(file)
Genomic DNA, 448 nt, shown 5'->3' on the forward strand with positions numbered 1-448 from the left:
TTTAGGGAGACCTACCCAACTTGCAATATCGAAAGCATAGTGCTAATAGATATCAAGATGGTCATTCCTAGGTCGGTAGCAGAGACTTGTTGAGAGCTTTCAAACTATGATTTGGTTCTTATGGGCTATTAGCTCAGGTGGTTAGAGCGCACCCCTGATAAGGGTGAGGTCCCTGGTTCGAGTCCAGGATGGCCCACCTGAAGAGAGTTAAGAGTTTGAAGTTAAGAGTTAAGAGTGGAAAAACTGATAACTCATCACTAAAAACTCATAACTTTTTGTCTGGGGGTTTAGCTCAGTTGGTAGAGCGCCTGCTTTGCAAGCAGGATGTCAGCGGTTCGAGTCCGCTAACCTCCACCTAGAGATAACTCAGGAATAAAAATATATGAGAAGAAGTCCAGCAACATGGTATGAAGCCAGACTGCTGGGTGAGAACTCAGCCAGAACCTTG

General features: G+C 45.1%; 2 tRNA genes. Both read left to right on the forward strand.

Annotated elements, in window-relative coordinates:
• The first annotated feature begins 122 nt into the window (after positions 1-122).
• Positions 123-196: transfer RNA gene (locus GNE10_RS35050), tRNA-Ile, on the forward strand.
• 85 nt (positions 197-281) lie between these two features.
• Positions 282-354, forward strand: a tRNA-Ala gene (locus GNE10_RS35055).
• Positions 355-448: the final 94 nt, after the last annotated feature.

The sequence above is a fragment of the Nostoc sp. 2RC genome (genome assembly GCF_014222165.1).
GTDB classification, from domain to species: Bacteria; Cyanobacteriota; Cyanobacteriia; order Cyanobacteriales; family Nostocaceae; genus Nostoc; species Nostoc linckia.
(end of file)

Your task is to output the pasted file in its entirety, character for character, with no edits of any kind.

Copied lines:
Genomic DNA, 448 nt, shown 5'->3' on the forward strand with positions numbered 1-448 from the left:
TTTAGGGAGACCTACCCAACTTGCAATATCGAAAGCATAGTGCTAATAGATATCAAGATGGTCATTCCTAGGTCGGTAGCAGAGACTTGTTGAGAGCTTTCAAACTATGATTTGGTTCTTATGGGCTATTAGCTCAGGTGGTTAGAGCGCACCCCTGATAAGGGTGAGGTCCCTGGTTCGAGTCCAGGATGGCCCACCTGAAGAGAGTTAAGAGTTTGAAGTTAAGAGTTAAGAGTGGAAAAACTGATAACTCATCACTAAAAACTCATAACTTTTTGTCTGGGGGTTTAGCTCAGTTGGTAGAGCGCCTGCTTTGCAAGCAGGATGTCAGCGGTTCGAGTCCGCTAACCTCCACCTAGAGATAACTCAGGAATAAAAATATATGAGAAGAAGTCCAGCAACATGGTATGAAGCCAGACTGCTGGGTGAGAACTCAGCCAGAACCTTG

General features: G+C 45.1%; 2 tRNA genes. Both read left to right on the forward strand.

Annotated elements, in window-relative coordinates:
• The first annotated feature begins 122 nt into the window (after positions 1-122).
• Positions 123-196: transfer RNA gene (locus GNE10_RS35050), tRNA-Ile, on the forward strand.
• 85 nt (positions 197-281) lie between these two features.
• Positions 282-354, forward strand: a tRNA-Ala gene (locus GNE10_RS35055).
• Positions 355-448: the final 94 nt, after the last annotated feature.

The sequence above is a fragment of the Nostoc sp. 2RC genome (genome assembly GCF_014222165.1).
GTDB classification, from domain to species: Bacteria; Cyanobacteriota; Cyanobacteriia; order Cyanobacteriales; family Nostocaceae; genus Nostoc; species Nostoc linckia.